Background suppression in arterial spin labeling MRI with a separate neck labeling coil

Qiang Shen, Timothy Q. Duong

Research output: Contribution to journalArticlepeer-review

17 Scopus citations


In arterial spin labeling (ASL) MRI to measure cerebral blood flow (CBF), pair-wise subtraction of temporally adjacent non-labeled and labeled images often can not completely cancel the background static tissue signal because of temporally fluctuating physiological noise. While background suppression (BS) by inversion nulling improves CBF temporal stability, imperfect pulses compromise CBF contrast. Conventional BS techniques may not be applicable in small animals because the arterial transit time is short. This study presents a novel approach of BS to overcome these drawbacks using a separate 'neck' radiofrequency coil for ASL and a 'brain' radiofrequency coil for BS with the inversion pulse placed before spin labeling. The use of a separate 'neck' coil for ASL should also improve ASL contrast. This approach is referred to as the inversion-recovery BS with the two-coil continuous ASL (IR-cASL) technique. The temporal and spatial contrast-to-noise characteristics of basal CBF and CBF-based fMRI of hypercapnia and forepaw stimulation in rats at 7 Tesla were analyzed. IR-cASL yielded two times better temporal stability and 2.0-2.3 times higher functional contrast-to-noise ratios for hypercapnia and forepaw stimulation compared with cASL without BS in the same animals. The Bloch equations were modified to provide accurate CBF quantification at different levels of BS and for multislice acquisition where different slices have different degree of BS and residual degree of labeling. Improved basal CBF and CBF-based fMRI sensitivity should lead to more accurate CBF quantification and should prove useful for imaging low CBF conditions such as in white matter and stroke.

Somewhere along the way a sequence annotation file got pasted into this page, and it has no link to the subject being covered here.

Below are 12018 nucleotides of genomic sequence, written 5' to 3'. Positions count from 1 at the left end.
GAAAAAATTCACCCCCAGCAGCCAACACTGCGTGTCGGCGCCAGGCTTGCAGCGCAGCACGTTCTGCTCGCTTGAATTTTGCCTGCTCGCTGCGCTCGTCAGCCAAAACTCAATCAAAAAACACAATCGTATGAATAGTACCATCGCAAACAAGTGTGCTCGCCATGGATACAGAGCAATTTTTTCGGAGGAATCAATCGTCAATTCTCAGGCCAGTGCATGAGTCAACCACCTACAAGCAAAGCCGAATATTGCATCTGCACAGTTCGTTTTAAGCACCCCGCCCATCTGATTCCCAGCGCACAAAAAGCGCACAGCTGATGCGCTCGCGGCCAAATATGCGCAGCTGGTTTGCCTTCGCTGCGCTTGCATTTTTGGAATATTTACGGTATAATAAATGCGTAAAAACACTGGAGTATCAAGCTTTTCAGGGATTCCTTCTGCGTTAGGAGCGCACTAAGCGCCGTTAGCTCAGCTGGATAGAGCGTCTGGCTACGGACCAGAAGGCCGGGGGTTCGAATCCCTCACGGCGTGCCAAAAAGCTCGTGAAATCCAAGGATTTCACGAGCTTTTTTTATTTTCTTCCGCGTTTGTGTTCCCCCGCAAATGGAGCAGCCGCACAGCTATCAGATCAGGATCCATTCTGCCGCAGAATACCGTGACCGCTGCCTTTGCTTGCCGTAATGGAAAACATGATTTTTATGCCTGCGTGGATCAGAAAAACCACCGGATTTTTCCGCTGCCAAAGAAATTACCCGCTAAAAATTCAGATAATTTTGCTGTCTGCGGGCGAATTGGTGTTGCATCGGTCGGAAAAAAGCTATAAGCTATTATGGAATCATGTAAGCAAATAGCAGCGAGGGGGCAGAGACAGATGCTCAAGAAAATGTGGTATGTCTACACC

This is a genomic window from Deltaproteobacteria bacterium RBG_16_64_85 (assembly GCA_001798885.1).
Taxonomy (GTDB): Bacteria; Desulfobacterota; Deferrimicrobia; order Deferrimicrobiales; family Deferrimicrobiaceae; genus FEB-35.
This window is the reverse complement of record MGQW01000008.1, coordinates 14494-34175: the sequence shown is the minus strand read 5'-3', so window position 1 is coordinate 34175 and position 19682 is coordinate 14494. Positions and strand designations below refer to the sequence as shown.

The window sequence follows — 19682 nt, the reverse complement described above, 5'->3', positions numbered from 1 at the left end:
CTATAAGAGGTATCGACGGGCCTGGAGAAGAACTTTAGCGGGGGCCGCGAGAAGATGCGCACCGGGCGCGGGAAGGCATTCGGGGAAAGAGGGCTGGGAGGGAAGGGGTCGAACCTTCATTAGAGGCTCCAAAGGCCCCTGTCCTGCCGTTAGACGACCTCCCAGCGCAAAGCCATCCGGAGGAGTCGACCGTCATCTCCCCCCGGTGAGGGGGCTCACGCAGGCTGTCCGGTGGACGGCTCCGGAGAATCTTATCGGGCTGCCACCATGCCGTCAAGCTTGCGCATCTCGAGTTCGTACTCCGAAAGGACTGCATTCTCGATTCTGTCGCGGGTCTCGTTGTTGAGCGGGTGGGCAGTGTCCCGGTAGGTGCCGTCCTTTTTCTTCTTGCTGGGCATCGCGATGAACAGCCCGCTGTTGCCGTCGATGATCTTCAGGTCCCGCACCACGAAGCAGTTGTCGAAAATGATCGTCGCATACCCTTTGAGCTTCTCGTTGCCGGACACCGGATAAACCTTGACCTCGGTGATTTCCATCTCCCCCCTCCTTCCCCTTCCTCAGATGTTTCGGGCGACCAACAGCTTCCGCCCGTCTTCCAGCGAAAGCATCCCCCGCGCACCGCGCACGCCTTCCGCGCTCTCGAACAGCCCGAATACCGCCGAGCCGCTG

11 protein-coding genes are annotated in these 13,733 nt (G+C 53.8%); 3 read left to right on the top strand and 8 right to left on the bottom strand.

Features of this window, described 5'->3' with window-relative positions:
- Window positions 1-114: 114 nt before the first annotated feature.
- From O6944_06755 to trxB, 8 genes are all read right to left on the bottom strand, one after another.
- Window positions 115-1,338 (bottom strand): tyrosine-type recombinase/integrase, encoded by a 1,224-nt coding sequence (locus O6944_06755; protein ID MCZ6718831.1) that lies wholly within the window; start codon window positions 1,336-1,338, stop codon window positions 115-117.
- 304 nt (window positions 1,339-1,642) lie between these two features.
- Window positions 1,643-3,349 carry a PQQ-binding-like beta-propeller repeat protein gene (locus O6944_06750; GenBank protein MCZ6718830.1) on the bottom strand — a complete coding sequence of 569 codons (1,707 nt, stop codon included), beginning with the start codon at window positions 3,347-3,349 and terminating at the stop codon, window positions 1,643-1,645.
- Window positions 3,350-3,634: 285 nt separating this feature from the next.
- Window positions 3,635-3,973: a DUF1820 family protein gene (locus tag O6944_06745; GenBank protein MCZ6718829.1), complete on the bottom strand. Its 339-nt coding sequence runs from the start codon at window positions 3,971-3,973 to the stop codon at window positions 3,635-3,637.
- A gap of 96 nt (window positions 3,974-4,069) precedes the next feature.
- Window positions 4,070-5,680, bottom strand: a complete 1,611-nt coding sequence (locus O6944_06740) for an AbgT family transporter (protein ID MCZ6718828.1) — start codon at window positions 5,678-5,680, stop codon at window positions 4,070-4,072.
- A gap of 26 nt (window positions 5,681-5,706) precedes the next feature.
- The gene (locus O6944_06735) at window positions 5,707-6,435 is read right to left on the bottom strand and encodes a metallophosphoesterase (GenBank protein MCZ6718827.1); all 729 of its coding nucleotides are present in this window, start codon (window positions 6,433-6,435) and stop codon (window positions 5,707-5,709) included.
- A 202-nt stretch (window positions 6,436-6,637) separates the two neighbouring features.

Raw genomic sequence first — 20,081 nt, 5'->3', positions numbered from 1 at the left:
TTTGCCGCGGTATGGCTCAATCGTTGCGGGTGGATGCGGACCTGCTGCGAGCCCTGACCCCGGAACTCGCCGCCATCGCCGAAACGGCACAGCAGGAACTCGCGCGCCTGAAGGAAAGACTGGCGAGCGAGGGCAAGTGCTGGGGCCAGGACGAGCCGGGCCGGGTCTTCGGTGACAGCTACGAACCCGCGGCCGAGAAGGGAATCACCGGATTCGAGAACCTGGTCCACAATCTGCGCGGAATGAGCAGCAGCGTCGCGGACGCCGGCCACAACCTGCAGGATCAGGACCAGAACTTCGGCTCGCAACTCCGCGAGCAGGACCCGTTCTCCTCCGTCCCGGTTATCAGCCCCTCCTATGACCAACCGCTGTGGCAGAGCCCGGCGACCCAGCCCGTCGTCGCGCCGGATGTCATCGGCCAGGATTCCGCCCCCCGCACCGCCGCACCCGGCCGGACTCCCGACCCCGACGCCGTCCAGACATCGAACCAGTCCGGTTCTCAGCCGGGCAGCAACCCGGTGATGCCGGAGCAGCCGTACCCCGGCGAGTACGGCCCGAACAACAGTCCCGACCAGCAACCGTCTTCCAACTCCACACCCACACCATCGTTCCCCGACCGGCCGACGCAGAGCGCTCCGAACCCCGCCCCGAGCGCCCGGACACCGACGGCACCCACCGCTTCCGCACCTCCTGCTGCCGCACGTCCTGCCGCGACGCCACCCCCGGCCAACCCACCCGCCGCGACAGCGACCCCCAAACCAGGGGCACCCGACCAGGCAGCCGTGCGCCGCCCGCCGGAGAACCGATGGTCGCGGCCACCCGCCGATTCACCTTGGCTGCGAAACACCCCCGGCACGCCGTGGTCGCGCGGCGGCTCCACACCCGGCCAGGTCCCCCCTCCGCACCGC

Original languageEnglish (US)
Pages (from-to)1111-1118
Number of pages8
JournalNMR in Biomedicine
Issue number9
StatePublished - Nov 2011
Externally publishedYes


  • Arterial spin labeling
  • Cerebral blood flow
  • Cerebral perfusion
  • High fields
  • Inversion recovery
  • Rodents

ASJC Scopus subject areas

  • Molecular Medicine
  • Radiology Nuclear Medicine and imaging
  • Spectroscopy


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